California lawmakers, joining a lower court in overruling the state's citizens, became the first in the country to approve a bill allowing same-sex marriages.
Five years ago Californians overwhelmingly voted to limit marriage to a man and woman by approving Proposition 22. The San Francisco Chronicle quoted Assemblyman Dennis Mountjoy as saying:
"What about Prop. 22? What about the 62 percent of Californians who supported it? What about their will?" asked Assemblyman Dennis Mountjoy, R-Monrovia (Los Angeles County). "If this legislation doesn't subvert the will of the people, I don't know what does."
According to the Associated Press, San Francisco Democrat Mark Leno had sponsored an earlier bill that fell four votes short of passing the Assembly in June. He kept the issue alive by adding the language of the defeated measure to another bill that already had passed the Assembly and was awaiting action in the Senate. The Senate approved that bill and sent it back to the Assembly for another vote. Four Democrats who didn't vote the last time tipped the scales.
No Republicans voted in favor of the bill. Forty-one of the Assembly's 47 Democrats voted yes; four Democrats voted "no," and two abstained.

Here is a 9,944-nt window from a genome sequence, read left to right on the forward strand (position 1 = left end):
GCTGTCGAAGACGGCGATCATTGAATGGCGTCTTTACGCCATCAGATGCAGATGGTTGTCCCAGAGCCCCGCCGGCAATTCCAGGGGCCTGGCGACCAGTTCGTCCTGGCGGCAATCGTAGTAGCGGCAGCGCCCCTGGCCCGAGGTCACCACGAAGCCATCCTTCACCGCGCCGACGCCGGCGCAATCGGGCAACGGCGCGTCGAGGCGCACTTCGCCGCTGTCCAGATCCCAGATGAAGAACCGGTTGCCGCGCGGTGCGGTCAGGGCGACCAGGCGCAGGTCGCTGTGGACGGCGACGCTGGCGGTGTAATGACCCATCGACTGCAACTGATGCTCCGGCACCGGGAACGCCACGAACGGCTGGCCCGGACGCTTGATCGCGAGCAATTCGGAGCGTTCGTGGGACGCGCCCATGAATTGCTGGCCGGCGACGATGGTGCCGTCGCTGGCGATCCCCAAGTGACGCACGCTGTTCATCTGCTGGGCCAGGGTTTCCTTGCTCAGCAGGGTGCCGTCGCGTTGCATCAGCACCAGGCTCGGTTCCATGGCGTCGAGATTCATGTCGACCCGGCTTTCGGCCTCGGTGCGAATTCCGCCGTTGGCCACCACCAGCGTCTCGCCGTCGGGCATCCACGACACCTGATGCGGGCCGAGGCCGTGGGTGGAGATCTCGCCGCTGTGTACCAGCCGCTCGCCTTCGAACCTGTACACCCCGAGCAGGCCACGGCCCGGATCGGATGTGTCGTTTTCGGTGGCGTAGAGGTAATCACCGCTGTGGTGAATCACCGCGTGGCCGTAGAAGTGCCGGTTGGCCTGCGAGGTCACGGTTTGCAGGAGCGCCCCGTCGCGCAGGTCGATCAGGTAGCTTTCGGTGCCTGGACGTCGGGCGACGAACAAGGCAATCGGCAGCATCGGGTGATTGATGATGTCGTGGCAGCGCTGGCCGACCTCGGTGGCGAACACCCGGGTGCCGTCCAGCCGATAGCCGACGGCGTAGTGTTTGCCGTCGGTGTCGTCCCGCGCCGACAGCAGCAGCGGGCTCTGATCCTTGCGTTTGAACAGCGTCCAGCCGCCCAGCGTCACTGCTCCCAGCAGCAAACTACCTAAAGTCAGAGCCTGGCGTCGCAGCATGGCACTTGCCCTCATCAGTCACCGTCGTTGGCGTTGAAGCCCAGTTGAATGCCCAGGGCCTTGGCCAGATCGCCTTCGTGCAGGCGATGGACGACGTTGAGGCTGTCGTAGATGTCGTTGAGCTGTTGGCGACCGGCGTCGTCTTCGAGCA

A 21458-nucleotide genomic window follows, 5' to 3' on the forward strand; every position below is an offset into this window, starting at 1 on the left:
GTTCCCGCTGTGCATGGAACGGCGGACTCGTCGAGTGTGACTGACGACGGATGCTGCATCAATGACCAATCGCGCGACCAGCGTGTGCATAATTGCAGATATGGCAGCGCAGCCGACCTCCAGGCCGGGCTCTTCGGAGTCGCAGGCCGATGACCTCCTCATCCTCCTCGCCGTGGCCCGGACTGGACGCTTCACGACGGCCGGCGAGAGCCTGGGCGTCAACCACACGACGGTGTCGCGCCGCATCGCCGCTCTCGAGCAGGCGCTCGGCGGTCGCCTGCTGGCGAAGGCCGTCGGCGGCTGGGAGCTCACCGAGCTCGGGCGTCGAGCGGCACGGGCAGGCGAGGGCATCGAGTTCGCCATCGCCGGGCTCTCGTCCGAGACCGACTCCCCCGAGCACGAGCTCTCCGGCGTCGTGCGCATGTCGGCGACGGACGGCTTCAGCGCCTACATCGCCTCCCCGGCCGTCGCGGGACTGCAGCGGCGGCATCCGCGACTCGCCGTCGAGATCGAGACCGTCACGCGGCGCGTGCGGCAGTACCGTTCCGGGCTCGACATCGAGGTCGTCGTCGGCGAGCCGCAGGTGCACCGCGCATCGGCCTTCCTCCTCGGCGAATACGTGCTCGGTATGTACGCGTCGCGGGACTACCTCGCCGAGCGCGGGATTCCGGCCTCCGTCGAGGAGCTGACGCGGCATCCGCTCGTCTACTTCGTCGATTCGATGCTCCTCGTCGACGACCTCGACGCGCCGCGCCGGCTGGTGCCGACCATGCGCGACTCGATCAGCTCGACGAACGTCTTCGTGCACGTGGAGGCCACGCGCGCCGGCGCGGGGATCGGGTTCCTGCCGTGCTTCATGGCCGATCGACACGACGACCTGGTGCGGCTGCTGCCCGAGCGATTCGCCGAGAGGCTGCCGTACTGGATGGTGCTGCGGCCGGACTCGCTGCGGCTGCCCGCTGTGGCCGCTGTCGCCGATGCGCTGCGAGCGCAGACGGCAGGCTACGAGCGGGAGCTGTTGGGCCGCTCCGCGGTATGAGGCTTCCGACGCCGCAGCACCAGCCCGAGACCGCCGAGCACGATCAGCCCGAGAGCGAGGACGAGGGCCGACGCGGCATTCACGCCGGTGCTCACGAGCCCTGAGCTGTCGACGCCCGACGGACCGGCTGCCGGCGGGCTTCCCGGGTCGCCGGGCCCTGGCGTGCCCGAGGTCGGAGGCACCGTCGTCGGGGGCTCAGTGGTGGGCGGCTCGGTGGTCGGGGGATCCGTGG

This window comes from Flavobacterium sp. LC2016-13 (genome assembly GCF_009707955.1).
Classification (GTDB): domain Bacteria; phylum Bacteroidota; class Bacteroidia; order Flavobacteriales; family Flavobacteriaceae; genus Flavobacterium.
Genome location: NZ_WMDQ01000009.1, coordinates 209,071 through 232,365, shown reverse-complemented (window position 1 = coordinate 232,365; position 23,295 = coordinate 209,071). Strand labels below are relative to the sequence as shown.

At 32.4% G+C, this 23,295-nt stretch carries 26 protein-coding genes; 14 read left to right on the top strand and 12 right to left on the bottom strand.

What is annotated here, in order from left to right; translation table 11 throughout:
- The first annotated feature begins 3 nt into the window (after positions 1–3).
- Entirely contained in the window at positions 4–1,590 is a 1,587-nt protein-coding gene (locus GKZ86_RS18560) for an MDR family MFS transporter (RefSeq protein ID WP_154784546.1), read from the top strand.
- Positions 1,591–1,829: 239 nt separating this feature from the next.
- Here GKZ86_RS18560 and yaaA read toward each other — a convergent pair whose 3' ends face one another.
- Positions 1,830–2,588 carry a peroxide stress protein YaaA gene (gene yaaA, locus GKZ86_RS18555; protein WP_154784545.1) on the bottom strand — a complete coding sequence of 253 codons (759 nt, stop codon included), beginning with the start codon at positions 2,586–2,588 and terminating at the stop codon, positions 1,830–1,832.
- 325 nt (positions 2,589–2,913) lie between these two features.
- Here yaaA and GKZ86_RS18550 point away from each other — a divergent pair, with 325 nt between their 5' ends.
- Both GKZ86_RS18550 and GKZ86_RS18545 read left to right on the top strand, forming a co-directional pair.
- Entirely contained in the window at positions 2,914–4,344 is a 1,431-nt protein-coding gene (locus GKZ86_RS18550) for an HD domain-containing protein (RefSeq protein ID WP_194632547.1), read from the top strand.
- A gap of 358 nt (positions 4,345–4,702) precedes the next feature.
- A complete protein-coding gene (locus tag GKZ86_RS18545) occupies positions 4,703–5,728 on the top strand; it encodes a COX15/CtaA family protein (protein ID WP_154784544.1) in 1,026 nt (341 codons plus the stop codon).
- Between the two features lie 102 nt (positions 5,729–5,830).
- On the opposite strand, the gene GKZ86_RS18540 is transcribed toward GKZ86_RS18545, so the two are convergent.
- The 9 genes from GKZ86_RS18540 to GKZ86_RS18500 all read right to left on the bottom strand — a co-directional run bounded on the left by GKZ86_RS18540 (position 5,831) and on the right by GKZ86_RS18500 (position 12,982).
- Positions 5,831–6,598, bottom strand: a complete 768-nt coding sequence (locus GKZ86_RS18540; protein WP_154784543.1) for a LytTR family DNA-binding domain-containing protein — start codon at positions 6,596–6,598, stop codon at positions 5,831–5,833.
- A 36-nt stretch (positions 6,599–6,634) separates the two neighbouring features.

If signed by Governor Schwarzenegger, California will join Massachusetts as the only other state to recognize gay marriages. Massachusetts does so under an order from its state Supreme Court. Connecticut and Vermont recognize civil unions between gay and lesbian couples.
Schwarzenegger has 30 days to sign or veto the bill. If he takes no action, the bill would also become law.
Schwarzenegger's press secretary, Margita Thompson, would not tell the Mercury News, whether the governor would sign the bill. But she told the Times:
The people spoke when they passed Proposition 22. The issue subsequently went to the courts. The governor believes the courts are the correct venue for this decision to be made. He will uphold whatever decision the court renders.
This might seem like one of those no win situations for Governor Schwarzenegger. Public opinion on gay marriage is evenly split, 46% to 46%, in California based on a recent poll by the Public Policy Institute of California. However, that poll also found voters divided along party lines. 56 percent of Independents and Democrats favor same-sex marriages, compared to just 24 percent of Republicans.